Cardiff Dogs Home is full to the brim after taking in nearly 100 new dogs since Christmas.
There are two dogs in some kennels and staff are even having to turn dogs away due to lack of space.
In January alone, the centre has taken in 81 unwanted dogs, and staff have to deal with nearly 1,200 abandoned animals every year.
To make matters worse for the home, illness has left them short-staffed, but they still manage to have the centre manned 24 hours-a-day, seven days-a-week.
Christmas is renowned as a busy period, as people ‘trade’ in their older dogs for puppies.
Elaine Cripps, Marketing and Communications Officer for Cardiff council, said the way people see dogs as disposable is heartbreaking: “It’s sad to hear that people are simply giving up a dog they may have had for years just for a smaller, younger, cuter puppy. Bigger, older dogs tend to be abandoned.”
In many cases, there’s very little the centre can do, other than take the dog in.
“It’s difficult with strays, as it’s hard to hold anyone responsible. Even if the dogs are micro-chipped, it’s hard to prove people are the owners,” Elaine added.
The story is no different elsewhere in South Wales, with Dogs Trust in Bridgend taking in nearly 1,000 dogs a year.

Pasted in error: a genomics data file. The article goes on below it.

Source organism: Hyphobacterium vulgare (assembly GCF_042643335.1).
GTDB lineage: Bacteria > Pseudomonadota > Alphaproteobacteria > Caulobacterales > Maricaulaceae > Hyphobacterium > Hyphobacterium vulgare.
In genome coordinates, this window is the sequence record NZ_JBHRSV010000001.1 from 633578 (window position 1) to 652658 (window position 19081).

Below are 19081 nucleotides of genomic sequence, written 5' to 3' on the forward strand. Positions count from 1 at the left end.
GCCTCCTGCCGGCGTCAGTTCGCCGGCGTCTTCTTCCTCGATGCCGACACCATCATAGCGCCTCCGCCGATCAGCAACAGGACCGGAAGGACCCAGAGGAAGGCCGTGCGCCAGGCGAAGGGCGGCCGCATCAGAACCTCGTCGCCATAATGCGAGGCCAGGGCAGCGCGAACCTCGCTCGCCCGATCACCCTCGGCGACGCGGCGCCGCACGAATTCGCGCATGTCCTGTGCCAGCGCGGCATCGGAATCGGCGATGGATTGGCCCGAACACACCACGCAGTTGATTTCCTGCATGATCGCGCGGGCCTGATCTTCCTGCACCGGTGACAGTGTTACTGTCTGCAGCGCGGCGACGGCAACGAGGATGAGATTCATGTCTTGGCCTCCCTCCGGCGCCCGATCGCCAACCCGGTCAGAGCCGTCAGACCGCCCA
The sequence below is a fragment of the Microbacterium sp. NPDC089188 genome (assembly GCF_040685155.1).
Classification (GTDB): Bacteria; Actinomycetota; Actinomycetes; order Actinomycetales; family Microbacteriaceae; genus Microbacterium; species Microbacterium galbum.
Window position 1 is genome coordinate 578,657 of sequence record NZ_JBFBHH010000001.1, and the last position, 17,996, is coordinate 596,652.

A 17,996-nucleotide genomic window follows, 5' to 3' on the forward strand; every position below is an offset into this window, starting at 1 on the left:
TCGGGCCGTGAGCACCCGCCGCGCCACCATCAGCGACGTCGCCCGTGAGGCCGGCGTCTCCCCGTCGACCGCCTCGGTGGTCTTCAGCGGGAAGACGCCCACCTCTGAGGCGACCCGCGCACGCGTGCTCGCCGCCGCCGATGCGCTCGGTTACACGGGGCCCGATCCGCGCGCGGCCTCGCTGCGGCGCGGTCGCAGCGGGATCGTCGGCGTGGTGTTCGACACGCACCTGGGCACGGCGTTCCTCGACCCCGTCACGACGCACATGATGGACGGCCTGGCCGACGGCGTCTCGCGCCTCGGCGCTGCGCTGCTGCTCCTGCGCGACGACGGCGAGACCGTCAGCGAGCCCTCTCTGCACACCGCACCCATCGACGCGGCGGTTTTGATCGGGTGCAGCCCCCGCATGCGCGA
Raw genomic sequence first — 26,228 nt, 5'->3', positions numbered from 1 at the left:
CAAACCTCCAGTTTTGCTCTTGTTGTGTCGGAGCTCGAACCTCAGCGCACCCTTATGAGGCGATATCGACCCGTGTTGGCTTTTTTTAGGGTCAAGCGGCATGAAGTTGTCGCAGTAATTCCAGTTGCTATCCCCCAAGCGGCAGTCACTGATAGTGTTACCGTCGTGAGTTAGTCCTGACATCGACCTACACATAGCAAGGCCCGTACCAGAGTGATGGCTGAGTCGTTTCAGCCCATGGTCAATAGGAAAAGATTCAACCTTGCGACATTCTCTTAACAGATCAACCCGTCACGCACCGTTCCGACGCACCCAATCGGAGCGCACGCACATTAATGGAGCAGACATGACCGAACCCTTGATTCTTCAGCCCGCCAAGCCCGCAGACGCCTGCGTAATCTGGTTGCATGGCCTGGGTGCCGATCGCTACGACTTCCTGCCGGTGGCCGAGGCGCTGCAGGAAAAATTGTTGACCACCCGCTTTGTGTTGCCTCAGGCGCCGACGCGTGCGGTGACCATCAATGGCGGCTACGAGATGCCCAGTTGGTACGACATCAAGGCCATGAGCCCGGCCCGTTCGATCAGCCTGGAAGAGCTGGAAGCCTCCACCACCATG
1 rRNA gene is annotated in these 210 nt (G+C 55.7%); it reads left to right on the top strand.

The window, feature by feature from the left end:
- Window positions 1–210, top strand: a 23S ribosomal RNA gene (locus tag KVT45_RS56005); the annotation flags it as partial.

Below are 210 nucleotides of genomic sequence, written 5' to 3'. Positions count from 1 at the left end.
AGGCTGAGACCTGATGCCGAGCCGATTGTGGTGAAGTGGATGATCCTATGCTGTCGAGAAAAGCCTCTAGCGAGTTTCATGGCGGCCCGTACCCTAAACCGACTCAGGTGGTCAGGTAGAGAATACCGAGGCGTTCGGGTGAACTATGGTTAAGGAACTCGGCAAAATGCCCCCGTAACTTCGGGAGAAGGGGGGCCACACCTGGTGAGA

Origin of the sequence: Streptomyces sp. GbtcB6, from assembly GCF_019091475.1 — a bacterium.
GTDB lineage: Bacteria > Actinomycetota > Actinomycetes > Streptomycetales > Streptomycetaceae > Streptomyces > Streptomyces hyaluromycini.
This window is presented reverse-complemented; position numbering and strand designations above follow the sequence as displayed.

Beverley Price, Dogs Trust Bridgend Centre Manager, said that dogs were being treated like accessories: “ It is disturbing to think that Christmas decorations may last longer in the home than some dogs bought as gifts – it really is unacceptable to toy with a dog’s future in this way.”
Yesterday alone, eight dogs were abandoned with the Cardiff Dogs Home having to step in. Five new-born puppies were handed in cuddled in a basket, along with their mum.
But many dogs are simply dumped, often in a poor state, and it’s up to dog homes to nurture them back to health and find them a new owner.
For more information on how to adopt a dog, see the Cardiff Dogs Home section on the Cardiff council website.
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